• An equianalgesic chart (see ) should be used when changing routes or when changing from one opioid to another.
  • Assess BP, pulse, and respirations before and periodically during administration. If respiratory rate is <10/min, assess level of sedation. Dose may need to be decreased by 25–50%. Initial drowsiness will diminish with continued use.
  • Assess bowel function routinely. Prevention of constipation should be instituted with increased intake of fluids and bulk and with laxatives to minimize constipating effects. Stimulant laxatives should be administered routinely if opioid use exceeds 2–3 days, unless contraindicated.
  • Prolonged use may lead to physical and psychological dependence and tolerance. This should not prevent patient from receiving adequate analgesia. Most patients who receive levorphanol for pain do not develop psychological dependence. Progressively higher doses may be required to relieve pain with long-term therapy.
  • Lab Test Considerations: May ↑ plasma amylase and lipase concentrations.
  • If an opioid antagonist is required to reverse respiratory depression or coma, naloxone (Narcan) is the antidote. Dilute the 0.4-mg ampule of naloxone in 10 mL of 0.9% NaCl and administer 0.5 mL (0.02 mg) by direct IV push every 2 min. For children and patients weighing <40 kg, dilute 0.1 mg of naloxone in 10 mL of 0.9% NaCl for a concentration of 10 mcg/mL and administer 0.5 mcg/kg every 2 min. Titrate dose to avoid withdrawal, seizures, and severe pain.

Potential Nursing Diagnoses

Acute pain (Indications)
Disturbed sensory perceptionvisual, auditory (Side Effects)
Risk for injury (Side Effects)


  • high alert: Accidental overdosage of opioid analgesics has resulted in fatalities. Before administering, clarify all ambiguous orders; have second practitioner independently check original order, dose calculations, and infusion pump settings.
  • Explain therapeutic value of medication prior to administration to enhance the analgesic effect.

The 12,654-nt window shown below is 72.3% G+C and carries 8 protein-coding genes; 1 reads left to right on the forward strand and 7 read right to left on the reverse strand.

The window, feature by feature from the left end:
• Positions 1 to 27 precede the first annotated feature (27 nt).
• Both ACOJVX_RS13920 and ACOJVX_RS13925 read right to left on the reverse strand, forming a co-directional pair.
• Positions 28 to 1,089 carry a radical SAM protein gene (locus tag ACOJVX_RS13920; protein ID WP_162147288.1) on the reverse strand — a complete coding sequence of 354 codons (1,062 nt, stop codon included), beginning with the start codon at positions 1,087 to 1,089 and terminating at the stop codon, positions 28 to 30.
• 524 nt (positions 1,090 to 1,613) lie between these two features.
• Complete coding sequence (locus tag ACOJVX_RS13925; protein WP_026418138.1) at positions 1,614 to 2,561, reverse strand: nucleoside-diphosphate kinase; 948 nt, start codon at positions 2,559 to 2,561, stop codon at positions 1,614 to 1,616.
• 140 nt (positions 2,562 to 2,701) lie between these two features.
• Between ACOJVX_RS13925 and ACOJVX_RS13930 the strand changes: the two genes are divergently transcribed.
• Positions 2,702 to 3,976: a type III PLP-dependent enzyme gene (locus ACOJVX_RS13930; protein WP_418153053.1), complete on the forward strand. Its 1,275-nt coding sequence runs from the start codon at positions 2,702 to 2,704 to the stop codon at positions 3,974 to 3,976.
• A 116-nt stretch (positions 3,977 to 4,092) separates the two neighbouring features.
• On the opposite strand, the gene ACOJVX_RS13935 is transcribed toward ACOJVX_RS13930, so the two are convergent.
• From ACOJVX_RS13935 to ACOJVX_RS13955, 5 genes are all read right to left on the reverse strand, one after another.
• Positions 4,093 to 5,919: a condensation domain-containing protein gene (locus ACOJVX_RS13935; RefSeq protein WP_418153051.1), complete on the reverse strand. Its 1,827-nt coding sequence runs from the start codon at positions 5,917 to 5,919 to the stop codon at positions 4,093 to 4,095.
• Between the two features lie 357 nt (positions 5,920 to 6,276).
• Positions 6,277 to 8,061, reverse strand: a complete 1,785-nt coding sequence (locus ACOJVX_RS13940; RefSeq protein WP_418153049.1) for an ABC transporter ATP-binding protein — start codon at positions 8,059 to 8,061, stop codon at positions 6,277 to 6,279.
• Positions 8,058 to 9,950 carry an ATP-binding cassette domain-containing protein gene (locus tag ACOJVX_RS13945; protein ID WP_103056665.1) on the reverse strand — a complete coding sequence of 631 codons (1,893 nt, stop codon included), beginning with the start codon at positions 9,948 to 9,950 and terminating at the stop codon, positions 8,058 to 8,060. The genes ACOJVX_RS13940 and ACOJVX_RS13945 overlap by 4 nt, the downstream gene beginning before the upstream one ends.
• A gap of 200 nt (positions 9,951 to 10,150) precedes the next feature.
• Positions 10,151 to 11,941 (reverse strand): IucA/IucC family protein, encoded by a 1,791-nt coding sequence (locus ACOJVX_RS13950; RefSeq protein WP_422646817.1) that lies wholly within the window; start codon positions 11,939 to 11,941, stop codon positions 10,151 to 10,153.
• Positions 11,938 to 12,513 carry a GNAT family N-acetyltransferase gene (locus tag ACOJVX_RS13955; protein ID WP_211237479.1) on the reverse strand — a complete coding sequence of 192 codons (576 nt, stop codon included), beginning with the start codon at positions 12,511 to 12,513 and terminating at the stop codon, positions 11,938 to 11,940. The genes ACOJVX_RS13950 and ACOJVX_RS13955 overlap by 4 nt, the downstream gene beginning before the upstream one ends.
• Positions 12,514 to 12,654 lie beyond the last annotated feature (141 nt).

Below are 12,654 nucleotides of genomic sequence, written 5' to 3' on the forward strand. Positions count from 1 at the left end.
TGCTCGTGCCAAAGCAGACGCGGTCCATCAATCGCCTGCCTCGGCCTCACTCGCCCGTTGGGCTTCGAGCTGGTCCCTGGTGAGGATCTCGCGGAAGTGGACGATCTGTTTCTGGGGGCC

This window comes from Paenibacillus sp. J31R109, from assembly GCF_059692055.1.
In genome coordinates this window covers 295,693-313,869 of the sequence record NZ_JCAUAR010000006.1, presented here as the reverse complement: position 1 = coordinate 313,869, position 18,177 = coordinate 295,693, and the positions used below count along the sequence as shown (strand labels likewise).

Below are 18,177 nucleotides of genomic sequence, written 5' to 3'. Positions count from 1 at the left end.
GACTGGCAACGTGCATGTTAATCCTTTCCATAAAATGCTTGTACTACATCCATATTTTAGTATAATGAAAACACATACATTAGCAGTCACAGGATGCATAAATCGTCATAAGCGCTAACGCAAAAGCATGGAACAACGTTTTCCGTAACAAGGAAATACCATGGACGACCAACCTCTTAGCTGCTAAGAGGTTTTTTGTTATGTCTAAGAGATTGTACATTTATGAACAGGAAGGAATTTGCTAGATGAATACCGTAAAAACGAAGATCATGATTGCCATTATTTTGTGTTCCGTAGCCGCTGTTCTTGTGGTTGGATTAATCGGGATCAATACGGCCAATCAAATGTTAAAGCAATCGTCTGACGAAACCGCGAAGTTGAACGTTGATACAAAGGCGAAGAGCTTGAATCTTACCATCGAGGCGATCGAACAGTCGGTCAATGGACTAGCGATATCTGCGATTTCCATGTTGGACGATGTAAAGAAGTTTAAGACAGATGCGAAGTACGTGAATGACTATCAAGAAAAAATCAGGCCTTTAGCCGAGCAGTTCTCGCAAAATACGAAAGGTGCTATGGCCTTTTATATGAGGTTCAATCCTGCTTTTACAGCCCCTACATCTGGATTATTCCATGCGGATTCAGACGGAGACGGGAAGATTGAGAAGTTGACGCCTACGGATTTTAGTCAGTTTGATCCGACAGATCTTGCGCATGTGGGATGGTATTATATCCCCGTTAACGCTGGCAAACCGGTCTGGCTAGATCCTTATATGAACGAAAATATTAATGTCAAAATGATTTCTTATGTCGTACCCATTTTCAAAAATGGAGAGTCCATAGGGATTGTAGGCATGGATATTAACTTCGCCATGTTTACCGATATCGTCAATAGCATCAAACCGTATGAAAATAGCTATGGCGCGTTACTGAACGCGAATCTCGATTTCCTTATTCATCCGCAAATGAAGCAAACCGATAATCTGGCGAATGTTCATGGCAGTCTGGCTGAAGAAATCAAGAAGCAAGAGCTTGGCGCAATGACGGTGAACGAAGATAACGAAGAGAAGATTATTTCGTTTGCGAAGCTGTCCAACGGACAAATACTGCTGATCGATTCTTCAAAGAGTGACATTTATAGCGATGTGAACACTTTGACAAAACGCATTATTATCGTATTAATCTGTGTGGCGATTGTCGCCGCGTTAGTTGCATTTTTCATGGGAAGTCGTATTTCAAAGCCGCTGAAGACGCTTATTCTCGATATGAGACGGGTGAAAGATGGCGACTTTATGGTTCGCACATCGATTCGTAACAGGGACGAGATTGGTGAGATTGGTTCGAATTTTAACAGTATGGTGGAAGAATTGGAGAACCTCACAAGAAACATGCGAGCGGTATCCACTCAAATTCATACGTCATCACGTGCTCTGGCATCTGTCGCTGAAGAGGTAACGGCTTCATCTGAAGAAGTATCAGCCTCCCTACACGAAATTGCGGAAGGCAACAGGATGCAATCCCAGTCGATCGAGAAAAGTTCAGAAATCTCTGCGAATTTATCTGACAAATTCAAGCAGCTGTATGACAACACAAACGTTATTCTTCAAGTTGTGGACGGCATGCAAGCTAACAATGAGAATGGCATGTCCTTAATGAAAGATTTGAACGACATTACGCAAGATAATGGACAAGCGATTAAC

• Regularly administered doses may be more effective than prn administration. Analgesic is more effective if given before pain becomes severe.
    • Coadministration with nonopioid analgesics may have additive analgesic effects and permit lower opioid doses.
    • Medication should be discontinued gradually after long-term use to prevent withdrawal symptoms.
  • Oral: May be administered with food or milk to minimize GI irritation.
  • Intravenous: Subcutaneous: Patients receiving parenteral therapy should be lying down and remain recumbent to minimize side effects for at least 30–60 min.
  • Intravenous Administration
  • Diluent: May be administered undiluted.
  • Rate: Administer slowly, over 3–5 min. Rapid administration may lead to increased respiratory depression, hypotension, and circulatory collapse.
  • Syringe Compatibility: glycopyrrolate
  • Y-Site Compatibility: aminocaproic acid, amphotericin B liposome', bleomycin, carboplatin, cisplatin, cyclophosphamide, cytarabine, dactinomycin, dexmedetomidine, docetaxel, doxacurium, doxorubicin hydrochloride, epirubicin, eptifibitide, etoposide, etoposide phosphate, fenoldopam, fludarabine, fluorouracil, idarubicin, ifosfamide, irinotecan, levofloxacin, methchlorethamine, methotrexate, mitoxantrone, oxaliplatin, paclitaxel, pamidronate, propofol, quinupristin/dalfopristin, rituximab, rocuronium, sodium acetate, tacrolimus, vincristine, vinorelbine
  • Y-Site Incompatibility: pantoprazole, trastuzumab

Patient/Family Teaching

  • Instruct patient on how and when to ask for pain medication.
  • Instruct patient to take levorphanol as directed. If dose is less effective after a few weeks, do not increase dose without consulting health care professional.